European stocks closed lower across the board Monday, despite recovering form earlier lows, with banks suffering the worst of the selling on continued concerns over the state of the U.S. economy.
Asian equity markets took a severe hammering, with Japan closing more than 4 percent down, while U.S. stocks were also lower.
The dollar remained near record lows against the euro and Nymex crude oil spiked to over $103 a barrel.
Europe's biggest bank HSBC bucked the trend and gained 3.1 percent as investors welcomed a dividend hike after the bank posted a rise in group pretax profit and said strong gains in Asia helped it absorb a $17.2 billion hit for bad debts.
Elsewhere in Europe, banking stocks took a battering.
Shares of UBS were 3.3 percent lower after a delayed start to trading, as fears mounted about continued losses from weakening credit markets.
"Further writedowns appear likely and could be large," said analysts at rival bank Credit Suisse.
They estimated another 15.5 billion Swiss francs ($14.85 billion) in potential writedowns at UBS and lowered their target price for UBS to 57 francs from a previous 67 francs.
The Dow Jones STOXX banking index slipped 1.7 percent, while the financial services index dipped 0.8 percent and the insurance sector fell 1.8 percent.
"The medium term is very difficult to predict as there are a lot of unanswered questions around banks' balance sheets," said Thierry Lacraz, strategist at Swiss bank Pictet.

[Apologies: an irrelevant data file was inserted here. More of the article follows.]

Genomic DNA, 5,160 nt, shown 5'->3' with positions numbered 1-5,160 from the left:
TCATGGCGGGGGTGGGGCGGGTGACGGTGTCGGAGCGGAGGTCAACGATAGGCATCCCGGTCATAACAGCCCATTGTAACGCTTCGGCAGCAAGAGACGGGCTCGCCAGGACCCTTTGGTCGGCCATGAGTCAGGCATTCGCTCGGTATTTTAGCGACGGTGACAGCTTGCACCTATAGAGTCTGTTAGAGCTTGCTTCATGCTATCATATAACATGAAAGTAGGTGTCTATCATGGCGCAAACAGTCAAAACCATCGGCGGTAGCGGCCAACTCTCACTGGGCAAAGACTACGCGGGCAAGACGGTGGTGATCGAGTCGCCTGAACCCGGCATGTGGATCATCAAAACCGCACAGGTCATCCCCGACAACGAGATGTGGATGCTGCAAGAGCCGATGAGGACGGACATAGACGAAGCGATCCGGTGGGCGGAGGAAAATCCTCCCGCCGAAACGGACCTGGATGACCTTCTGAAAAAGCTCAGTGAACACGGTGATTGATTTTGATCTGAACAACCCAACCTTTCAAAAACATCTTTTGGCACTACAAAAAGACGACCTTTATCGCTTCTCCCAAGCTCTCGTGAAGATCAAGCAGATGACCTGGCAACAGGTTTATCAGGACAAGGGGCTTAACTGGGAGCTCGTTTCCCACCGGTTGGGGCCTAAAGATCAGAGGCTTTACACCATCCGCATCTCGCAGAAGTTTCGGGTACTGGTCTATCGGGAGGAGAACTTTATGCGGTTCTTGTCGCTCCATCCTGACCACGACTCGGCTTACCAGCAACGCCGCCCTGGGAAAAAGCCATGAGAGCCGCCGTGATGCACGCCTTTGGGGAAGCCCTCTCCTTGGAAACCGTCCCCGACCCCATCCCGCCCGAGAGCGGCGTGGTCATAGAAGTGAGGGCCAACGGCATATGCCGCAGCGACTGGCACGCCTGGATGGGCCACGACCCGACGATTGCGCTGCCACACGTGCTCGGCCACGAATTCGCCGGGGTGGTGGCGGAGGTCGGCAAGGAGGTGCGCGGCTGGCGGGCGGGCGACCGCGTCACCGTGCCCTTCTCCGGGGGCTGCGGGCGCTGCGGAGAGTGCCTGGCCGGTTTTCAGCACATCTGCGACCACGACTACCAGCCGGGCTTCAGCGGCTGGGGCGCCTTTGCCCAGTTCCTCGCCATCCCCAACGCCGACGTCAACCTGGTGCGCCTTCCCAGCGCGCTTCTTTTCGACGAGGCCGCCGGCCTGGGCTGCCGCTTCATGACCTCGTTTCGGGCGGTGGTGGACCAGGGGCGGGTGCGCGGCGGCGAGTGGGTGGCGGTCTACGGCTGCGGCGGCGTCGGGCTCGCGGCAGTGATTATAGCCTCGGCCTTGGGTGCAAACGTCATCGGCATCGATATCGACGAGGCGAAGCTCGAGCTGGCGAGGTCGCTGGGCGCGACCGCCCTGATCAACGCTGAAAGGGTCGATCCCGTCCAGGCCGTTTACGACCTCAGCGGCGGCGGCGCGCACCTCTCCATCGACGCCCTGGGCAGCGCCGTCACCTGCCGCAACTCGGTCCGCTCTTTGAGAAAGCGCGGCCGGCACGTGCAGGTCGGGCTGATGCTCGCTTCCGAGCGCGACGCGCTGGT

"Estimates show a lot of shareholder equity is having to be written down, which will make banks shy to lend this year, and we will also have more dilution from capital increases," Lacraz added.
The fact that the banks can't bring pending IPOs to market means that they're using part of their capital for operations that brings no revenue for the time being, he said.
In the media sector, Financial Times publisher Pearsonbeat expectations on full-year pretax profit and said it was confident 2008 would be another good year. Shares fell 2.6 percent with the market.
British-listed miner Xstrata gained 1 percent after reporting a 13 percent rise full-year net profit, shy of the 15 percent rise analysts expected.
Shares in EADS soared 9.2 percent after the European defense group successfully defeated U.S. rival Boeing to a $35 billion refueling tanker contract.
And Volkswagen agreed to increase its stake in Swedish truck makerScania to more than 68 percent, a move seen to pave the way for a merger with MAN.
In politics, Russian outgoing President Vladimir Putin's successor Dmitry Medvedev sailed through the country's national vote and pledged a policy of continuity in his first official address.
-- Reuters contributed to this report